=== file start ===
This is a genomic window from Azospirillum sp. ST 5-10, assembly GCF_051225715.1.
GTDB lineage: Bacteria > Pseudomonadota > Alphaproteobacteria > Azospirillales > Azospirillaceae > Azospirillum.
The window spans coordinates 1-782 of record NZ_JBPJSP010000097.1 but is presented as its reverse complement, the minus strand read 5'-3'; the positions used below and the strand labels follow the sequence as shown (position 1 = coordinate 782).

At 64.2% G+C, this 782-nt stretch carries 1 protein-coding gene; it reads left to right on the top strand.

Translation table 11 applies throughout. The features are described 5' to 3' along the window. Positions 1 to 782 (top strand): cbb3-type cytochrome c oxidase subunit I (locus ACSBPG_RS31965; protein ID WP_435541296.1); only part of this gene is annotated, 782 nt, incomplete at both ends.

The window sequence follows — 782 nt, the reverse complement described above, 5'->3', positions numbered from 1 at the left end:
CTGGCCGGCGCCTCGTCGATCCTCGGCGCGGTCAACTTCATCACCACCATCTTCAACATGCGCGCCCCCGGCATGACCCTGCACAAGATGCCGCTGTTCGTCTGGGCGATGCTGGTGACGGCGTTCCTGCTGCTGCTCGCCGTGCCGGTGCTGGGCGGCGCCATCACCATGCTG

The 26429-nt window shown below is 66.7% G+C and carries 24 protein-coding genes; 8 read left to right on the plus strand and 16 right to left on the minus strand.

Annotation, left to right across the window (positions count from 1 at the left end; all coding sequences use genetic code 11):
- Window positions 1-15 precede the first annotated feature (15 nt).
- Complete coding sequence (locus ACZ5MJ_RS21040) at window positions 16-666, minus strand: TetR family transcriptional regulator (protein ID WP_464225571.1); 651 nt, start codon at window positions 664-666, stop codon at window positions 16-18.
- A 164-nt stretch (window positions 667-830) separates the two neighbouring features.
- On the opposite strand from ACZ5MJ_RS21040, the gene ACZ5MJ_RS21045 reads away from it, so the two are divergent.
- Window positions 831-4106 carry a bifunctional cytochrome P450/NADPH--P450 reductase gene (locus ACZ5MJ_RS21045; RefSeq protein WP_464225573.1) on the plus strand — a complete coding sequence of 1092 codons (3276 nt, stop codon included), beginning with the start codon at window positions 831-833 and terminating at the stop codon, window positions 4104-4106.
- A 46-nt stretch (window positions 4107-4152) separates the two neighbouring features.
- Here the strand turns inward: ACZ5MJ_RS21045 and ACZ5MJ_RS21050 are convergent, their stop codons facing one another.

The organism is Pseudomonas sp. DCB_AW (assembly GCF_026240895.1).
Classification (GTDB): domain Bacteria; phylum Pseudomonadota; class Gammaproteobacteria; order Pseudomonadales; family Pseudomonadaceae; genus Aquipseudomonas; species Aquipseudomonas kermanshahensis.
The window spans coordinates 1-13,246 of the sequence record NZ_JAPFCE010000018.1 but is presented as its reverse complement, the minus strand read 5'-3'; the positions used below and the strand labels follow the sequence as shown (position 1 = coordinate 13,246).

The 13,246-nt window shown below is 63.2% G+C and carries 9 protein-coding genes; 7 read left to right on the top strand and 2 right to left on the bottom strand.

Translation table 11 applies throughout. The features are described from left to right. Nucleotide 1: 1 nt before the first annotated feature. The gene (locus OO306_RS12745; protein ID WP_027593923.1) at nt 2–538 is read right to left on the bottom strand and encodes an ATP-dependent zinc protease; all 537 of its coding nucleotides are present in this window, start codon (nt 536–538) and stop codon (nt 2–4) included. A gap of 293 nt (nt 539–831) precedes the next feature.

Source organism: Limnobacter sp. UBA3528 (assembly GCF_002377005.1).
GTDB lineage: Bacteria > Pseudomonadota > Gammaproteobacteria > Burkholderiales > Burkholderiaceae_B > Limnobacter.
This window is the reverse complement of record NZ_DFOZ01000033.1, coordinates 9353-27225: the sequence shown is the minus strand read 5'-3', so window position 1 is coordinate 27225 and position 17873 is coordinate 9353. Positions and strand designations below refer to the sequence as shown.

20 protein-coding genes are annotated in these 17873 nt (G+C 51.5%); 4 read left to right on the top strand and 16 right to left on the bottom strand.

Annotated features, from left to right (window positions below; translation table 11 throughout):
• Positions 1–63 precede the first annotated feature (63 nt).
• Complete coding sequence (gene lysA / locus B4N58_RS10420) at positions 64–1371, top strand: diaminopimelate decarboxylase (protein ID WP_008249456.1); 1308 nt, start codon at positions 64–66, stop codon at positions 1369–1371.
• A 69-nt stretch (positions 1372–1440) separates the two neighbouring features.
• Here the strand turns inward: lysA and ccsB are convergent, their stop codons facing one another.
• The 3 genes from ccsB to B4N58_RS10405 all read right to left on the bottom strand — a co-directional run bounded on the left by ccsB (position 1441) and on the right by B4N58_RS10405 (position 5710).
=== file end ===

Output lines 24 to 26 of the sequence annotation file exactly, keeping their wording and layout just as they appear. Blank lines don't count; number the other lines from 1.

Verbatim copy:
This window is the reverse complement of record NZ_DFOZ01000033.1, coordinates 9353-27225: the sequence shown is the minus strand read 5'-3', so window position 1 is coordinate 27225 and position 17873 is coordinate 9353. Positions and strand designations below refer to the sequence as shown.

20 protein-coding genes are annotated in these 17873 nt (G+C 51.5%); 4 read left to right on the top strand and 16 right to left on the bottom strand.

Annotated features, from left to right (window positions below; translation table 11 throughout):